Stravinsky to Karlheinz Stockhausen marks his music as compelling
and sophisticated. In a documentary filmed prior to his
death in 1996, he stated his approach eloquently: "I deal
Morricone is possibly the most renowned of all modern film
composers today. He has scored 375 feature films (unbelievable
yet true) and has been a major force in modernising movie
music. Ever since an electric fuzz guitar twanged boldly
in his score for Sergio Leone's A Fistful of Dollars in
1964, film music has had occasion to welcome the electric,
the noisy, the dissonant, the wild.
dismissed back then as gross, inappropriate and artificial,
Morricone's music has gone on to strengthen these supposedly
negative qualities. Citing Stravinsky as a key figure whose
approach to orchestration rather then composition alone
created new 'sound colours', Morricone consistently finds
unique combinations of instruments. He also heavily directed
the recording process, making him as much a music producer
as a film composer.
Which Morricone films to listen to from the 375? Going backwards
from today, try Mission To Mars, Cinema Paradiso, Frantic,
The Mission, Order of Death, Rampage, The Thing, Days of
Heaven, Exorcist II, Moses, Once Upon a Time in the West.
Each is entirely different from the other, yet absolutely
Like a spaghetti western show-down, the battle still rages
in film music today. There is film music entrenched in the
romantic tradition of pastoral evocation, lush description
and narrative accompaniment; music that is often 'beautiful'
but just as often aimless as and unmotivated. Then there
is film music that aims to actively debate and dialogue
with the screen images; music that generates tension and
counterpoint with what the images are already stating.
latter concerns have been embraced by many lateral creators
in modern film music around the world. Interestingly, they
tend to come not from classically trained environs, but
from the worlds of rock, world music, folk, electronica,
Glass imported his operatic minimalism with verve in Koyaanistqatsi,
Mishima and The Candyman. Overwhelming to some, his compositional
style is deliberately so, imbuing his scores with a deep
fatalism and cosmological breadth. Elliot Goldenthal's score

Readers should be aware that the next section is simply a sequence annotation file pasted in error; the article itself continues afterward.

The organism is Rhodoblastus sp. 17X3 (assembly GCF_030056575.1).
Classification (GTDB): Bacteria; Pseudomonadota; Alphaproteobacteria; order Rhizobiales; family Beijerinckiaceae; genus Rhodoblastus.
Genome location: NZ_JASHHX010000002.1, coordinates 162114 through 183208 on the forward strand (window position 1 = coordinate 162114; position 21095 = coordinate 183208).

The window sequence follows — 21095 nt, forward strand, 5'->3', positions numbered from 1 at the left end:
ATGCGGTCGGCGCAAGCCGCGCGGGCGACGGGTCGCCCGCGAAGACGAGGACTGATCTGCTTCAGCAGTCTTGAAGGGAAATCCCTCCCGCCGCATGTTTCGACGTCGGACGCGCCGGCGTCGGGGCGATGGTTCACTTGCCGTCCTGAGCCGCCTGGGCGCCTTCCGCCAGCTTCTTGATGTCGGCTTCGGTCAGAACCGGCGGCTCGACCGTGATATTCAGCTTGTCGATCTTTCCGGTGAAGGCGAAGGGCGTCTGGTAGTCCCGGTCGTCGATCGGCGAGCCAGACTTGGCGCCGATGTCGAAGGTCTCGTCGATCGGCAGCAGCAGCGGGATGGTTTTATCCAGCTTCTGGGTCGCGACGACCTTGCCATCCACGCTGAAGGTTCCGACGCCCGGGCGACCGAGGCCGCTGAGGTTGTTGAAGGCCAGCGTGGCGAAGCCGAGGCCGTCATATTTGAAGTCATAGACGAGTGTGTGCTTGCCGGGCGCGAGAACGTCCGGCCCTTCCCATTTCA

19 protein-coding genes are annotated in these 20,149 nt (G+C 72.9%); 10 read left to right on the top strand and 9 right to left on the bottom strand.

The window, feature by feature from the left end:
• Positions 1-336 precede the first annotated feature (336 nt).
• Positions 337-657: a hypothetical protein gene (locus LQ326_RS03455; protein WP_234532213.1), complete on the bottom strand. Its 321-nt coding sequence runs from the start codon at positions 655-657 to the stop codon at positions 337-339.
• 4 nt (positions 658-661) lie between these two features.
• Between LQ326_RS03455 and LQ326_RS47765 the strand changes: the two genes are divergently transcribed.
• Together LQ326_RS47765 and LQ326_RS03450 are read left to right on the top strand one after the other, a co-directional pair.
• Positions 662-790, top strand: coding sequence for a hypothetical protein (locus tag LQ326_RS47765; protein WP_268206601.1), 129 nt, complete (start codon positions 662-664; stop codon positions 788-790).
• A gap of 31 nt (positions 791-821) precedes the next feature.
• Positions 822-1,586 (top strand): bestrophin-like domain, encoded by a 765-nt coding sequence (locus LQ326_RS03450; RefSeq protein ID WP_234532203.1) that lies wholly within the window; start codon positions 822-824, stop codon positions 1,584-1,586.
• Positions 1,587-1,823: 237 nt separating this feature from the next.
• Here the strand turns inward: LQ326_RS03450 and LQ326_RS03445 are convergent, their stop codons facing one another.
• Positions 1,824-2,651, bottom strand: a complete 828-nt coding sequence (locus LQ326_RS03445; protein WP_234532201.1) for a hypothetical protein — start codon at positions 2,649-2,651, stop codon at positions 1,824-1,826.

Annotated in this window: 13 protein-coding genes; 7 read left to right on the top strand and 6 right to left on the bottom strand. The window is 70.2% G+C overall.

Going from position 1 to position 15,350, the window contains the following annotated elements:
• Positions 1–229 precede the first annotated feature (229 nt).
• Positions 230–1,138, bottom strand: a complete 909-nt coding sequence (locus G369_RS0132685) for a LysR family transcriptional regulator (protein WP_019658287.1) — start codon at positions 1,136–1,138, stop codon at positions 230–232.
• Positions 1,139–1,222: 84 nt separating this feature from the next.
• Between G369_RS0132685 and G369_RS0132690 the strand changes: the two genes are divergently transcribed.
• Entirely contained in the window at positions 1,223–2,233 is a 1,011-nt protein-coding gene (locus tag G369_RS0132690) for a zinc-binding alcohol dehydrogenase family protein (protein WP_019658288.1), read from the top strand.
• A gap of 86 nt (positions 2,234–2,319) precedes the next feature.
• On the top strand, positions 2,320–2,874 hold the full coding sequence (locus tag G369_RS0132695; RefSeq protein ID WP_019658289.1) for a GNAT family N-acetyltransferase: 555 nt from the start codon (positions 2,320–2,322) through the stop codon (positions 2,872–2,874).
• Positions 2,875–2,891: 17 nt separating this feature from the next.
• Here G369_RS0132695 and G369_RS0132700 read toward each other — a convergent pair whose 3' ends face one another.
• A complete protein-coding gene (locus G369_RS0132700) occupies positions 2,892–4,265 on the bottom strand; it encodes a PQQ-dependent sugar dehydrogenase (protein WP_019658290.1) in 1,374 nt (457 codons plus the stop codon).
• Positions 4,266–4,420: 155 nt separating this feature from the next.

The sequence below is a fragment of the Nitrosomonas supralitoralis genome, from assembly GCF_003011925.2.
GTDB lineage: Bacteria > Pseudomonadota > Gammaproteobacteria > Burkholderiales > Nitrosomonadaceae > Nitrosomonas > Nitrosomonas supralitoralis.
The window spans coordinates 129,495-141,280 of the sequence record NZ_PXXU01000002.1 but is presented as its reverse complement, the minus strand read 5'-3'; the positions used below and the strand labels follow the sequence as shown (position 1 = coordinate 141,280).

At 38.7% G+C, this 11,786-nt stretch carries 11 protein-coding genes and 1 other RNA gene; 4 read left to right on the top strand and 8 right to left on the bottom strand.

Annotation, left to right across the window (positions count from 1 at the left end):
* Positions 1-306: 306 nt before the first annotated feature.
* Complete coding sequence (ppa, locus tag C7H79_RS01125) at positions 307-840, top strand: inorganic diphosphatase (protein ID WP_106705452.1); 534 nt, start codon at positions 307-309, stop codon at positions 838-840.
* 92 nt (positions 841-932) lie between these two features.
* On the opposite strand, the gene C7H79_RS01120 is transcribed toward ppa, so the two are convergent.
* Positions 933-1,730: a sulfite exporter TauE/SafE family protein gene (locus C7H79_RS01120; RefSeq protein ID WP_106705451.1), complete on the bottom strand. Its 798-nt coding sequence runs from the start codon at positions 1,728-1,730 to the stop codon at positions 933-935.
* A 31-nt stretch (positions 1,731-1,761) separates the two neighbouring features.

to Michael Mann's Heat is executed by a wall of electric
guitars fused with the Kronos Quartet. Its massive sound
adds to the film's epic quality while still retaining a
hard electric edge.
Cooder's work on films like Paris Texas and Trespass are
distinctively rootsy and evocative. Both are recorded live
without multi-tracking, and Trespass particularly extols
a tantalising spatialization. Peter Gabriel's work on films
like The Last Temptation of Christ and Rabbit Proof Fence
fuse World Music traits and aspects with Gabriel's own distinctive
atmospherics and electronic ambience.
Badalamenti's music for David Lynch from Blue Velvet to
Twin Peaks to Lost Highway to The Straight Story is highly
melodic and equally postmodern. Recouping the syrupy sound
of 60s easy listening and 50s mournful echoic ballads, Badalamenti
reveals a dark under bed to their supposedly saccharine
Brion's scores for P.T. Anderson's Magnolia and Punch-Drunk
Love suggest a new 'sono-musical' terrain for the film score.
From the richly oppressive palpitations of strings which
drive Magnolia to the schizophrenic switches between drum
kit improvisations and lush symphonic waltzes - both recorded
in surround mixes - for Punch-Drunk Love, Brion's scores
have nothing to do with 'film music' but everything to do
with how wonderfully complicated all music has become.
there's Henry Mancini, John Barry, Lalo Shiffrin, Quincy
Jones, Jack Nitzsche, David Shire, John Carpenter, Tangerine
Dream, Michael Danna, Simon Fisher-Turner, Bill Lee, Ryuchi
Sakamoto, Stewart Copeland, Danny Elfman, Zping Zhao, Joe
Hisaishi, Kenji Kawai, Michael Nyman, Jocelyn Pook, David
Holmes. Film music certainly is a rich field.
film music is being appreciated as something more than mere
scores for movies. The amount of contemporary recording
artists who have subsumed an ambient, diffused and 'cinematic
effect' into their music production grows each year.
lovers are also finding hidden listening treasure in the
bountiful re-issues of film music around the world. Quality
CD re-mastering now brings the cinematic experience into
one's personal quality listening space. Film music - freed
of song formatting, vocals and other 'pop' conventions -
opens up new fields of listening pleasure. A million show
rooms are still blasting excerpts from Star Wars to sell
their home theatre equipment. You can find a more distinctive
kind of experience waiting for you when try out some of
the near-50 scores mentioned here on your own speakers.